How to Quit School

You’re ready to go. Out with the old, in the with the new. It’s time for a new life. Year 1 of your real education is right around the corner. The only thing left to do is to actually quit school.

There are a few ways to go about doing it: homeschooling, dropping out, and reschooling. Homeschooling doesn’t mean school at home. It is a very broad term that includes unschooling, which means letting the student make educational decisions. I recommend homeschooling for most students. Dropping out is an option available only to students older than a certain age. Reschooling is the compromise option for when you meet resistance from the law and/or parents.

There are really only a couple key things you need to worry about when quitting school: the law and your parents. You’re in a great spot when the laws are lax and your parents are supportive. You will probably have to make compromises, though, when the laws are intrusive and your parents aren’t on board with your plan.

The Law

The legal challenges you face in quitting school depend on where you live. Some states in the US are easier than others.

Homeschooling

As a rule, homeschooling is legal in all fifty states of the US. The laws regarding homeschooling range from smooth sailing to full-sized obstacle course. Some states require parents to submit an affidavit, or to submit a curriculum, or to have graduated high school, or to have teacher qualifications. Some states require homeschool students to still take state standardized tests. For information on your state’s homeschooling laws, check out the Home School Legal Defense Association’s website.

Dropping Out

Check your state’s dropout laws. The dropout age is the age at which you are no longer required by law to attend school. If you have already reached this age, you don’t have to figure out homeschooling laws to quit school. However, some students above the dropout age may prefer to homeschool or reschool in order to get a diploma.

Reschooling

To satisfy pesky legal (or parental) requirements, some students enroll in a different type of school to fit their needs. These include online schools, correspondence schools, and umbrella schools.

The intensity of online schooling vary between schools; some let you self-report attendance while others run scripts that time your daily attendance.

Correspondence schools are basically mail-order schools. They mail you lessons and tests and you mail them back your completed work.

Umbrella schools are schools that make it easier for homeschoolers to comply with the law. While these can vary in their involvement, some umbrella schools are designed to satisfy the bare minimum legal requirements to leave more freedom for the student.

Your Parents

Parental support is huge in the quest for freedom from school. If you aren’t 100% sure that your parents will support you in your decision to quit, you need to keep your plans on the down low while you prepare a strategy to convince them.

Persuasion Strategy

Step 1: Have a rock-solid plan.

Be ready to give compelling and detailed answers to your parents’ concerns. Think back to the concerns that you had before deciding to quit, and multiply that incredulity by a hundred. Is it legal? How will you learn? How will you socialize? How will you get a job? How will you go to college? How will you pay for college?

Don’t get caught not having the answer to a question your parents have about your plan. They’re your parents; think carefully about what they might bring up. Will they say you need to experience “the high school experience?”  Will they say life is about “jumping through hoops?”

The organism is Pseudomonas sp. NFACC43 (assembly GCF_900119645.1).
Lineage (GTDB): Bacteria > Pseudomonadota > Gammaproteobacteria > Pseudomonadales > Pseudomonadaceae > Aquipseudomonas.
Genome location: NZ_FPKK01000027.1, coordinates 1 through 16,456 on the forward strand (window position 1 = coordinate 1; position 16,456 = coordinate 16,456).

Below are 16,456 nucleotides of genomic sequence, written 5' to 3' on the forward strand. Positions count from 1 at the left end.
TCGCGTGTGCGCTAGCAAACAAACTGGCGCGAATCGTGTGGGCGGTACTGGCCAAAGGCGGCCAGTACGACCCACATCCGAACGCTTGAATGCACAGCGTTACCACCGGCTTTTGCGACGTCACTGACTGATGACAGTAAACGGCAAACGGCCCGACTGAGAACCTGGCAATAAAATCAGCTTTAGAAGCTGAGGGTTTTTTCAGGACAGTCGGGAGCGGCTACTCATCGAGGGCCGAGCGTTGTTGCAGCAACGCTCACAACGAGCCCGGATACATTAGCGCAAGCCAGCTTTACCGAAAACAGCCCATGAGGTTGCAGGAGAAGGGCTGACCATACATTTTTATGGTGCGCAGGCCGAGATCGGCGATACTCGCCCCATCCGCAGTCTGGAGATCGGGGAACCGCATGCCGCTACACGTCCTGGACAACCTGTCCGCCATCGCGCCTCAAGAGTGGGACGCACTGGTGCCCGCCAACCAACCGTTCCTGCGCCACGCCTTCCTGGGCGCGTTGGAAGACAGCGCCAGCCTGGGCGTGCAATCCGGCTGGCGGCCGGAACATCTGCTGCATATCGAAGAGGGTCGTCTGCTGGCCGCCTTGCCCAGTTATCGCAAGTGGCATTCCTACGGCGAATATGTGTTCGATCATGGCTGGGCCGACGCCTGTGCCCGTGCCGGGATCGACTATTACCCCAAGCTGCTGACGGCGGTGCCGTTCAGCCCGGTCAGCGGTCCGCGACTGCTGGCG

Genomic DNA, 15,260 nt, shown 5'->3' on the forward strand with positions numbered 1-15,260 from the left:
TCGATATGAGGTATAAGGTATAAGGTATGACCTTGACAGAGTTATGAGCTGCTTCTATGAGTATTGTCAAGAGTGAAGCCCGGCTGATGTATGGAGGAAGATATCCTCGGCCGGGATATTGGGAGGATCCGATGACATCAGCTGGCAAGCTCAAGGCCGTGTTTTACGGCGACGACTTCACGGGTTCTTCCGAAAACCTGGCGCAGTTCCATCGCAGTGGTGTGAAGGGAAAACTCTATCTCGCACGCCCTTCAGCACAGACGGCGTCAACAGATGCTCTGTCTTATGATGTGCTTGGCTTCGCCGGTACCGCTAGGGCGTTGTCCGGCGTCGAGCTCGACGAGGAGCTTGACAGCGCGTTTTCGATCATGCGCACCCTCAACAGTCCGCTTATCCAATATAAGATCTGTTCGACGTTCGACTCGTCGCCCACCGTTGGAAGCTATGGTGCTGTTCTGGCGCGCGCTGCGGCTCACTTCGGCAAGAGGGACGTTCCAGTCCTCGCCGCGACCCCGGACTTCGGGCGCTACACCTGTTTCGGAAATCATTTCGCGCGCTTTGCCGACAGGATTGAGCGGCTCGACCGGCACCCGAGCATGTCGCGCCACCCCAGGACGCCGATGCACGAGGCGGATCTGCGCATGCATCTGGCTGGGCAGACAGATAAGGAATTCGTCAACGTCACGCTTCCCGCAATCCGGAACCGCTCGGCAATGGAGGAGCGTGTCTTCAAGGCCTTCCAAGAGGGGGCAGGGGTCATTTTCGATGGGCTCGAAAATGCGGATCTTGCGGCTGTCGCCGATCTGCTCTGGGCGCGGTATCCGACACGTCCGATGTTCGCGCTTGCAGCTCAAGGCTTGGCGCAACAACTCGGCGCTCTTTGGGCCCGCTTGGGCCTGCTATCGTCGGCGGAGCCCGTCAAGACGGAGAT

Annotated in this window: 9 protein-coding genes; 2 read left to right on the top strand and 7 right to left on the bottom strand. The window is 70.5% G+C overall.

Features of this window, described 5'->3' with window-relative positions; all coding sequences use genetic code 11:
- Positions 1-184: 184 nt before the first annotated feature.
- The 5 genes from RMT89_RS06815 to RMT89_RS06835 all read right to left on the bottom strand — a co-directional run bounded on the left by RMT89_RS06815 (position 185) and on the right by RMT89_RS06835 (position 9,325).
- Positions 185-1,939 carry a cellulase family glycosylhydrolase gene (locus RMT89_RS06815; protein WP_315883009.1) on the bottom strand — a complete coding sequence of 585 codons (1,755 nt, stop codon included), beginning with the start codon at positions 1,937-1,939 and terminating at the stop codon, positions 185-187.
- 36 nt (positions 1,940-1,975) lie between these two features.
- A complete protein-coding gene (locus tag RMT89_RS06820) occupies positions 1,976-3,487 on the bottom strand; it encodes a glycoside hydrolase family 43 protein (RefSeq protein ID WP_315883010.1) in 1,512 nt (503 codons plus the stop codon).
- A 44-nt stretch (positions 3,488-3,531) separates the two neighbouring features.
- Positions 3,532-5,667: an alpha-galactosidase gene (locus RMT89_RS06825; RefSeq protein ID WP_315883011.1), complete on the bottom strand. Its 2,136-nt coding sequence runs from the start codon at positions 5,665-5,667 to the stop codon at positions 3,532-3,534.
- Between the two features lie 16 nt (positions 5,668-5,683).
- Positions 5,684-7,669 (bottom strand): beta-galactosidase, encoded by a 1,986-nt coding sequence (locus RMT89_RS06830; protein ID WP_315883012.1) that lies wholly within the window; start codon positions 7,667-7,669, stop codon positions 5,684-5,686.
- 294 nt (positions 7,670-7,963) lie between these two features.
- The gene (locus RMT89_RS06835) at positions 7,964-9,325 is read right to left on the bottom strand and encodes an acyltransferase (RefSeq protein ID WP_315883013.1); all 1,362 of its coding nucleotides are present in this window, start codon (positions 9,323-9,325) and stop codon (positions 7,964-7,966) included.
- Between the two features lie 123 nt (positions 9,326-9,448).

Think of your plan as a business plan and your parents as investors. You want them to be impressed by the completeness of your plan and to be totally convinced that quitting school is a smarter investment than staying in school.

Step 2: Demonstrate your plan.

It can make or break your case whether you have prior experience to cite. If your plan involves dabbling in things that are completely new to you, dabble in them now. For example, if you plan to teach yourself programming, start now. If you plan to join independent clubs and organizations, join them now. If you plan to volunteer, volunteer now.

That way, when you discuss this with your parents, you can drop powerful lines like “I learned so much more doing … than I have all year in school” and “I can do this. Remember when I…” and “I have met more of my friends / positive influences at … than I have at school.”

Step 3: Get your facts straight.

Be prepared to refute myths. Expect myths related to GED stigma and unsociable homeschoolers. Pad your argument with extra facts like statistics. Here are a few:

  • Homeschoolers consistently score higher than public schoolers on average on standardized tests.
  • Religious reasons represent the minority of reasons why people choose to homeschool.
  • Homeschoolers number in the millions in the US and that number is growing rapidly by the year.

Comprehensive list of bite-sized statistical facts with full citations coming soon…

Step 4: Butter them up.

Less defiance, more compliance, more Mother’s Day and Father’s Day gifts and gestures. Do chores without having been asked. Make no demanding requests. Tone down your media usage. Cook dinner. Whatever you can think of — make ’em proud.

Step 5: Catch them in a good mood.

Wait for the heat of a stressful situation to die out. Seize the opportunity when something good happens to them, like they just got a raise or met their fitness goals. This would be the optimal time to present your case.

 

Once you’re free, you have all the time in the world to pursue your passions. The world is your oyster. Browse some of my other stuff for inspiration on what kind of things to do with your newfound freedom. If you are angry about your time in school, join my advocacy campaign and help others get out of school.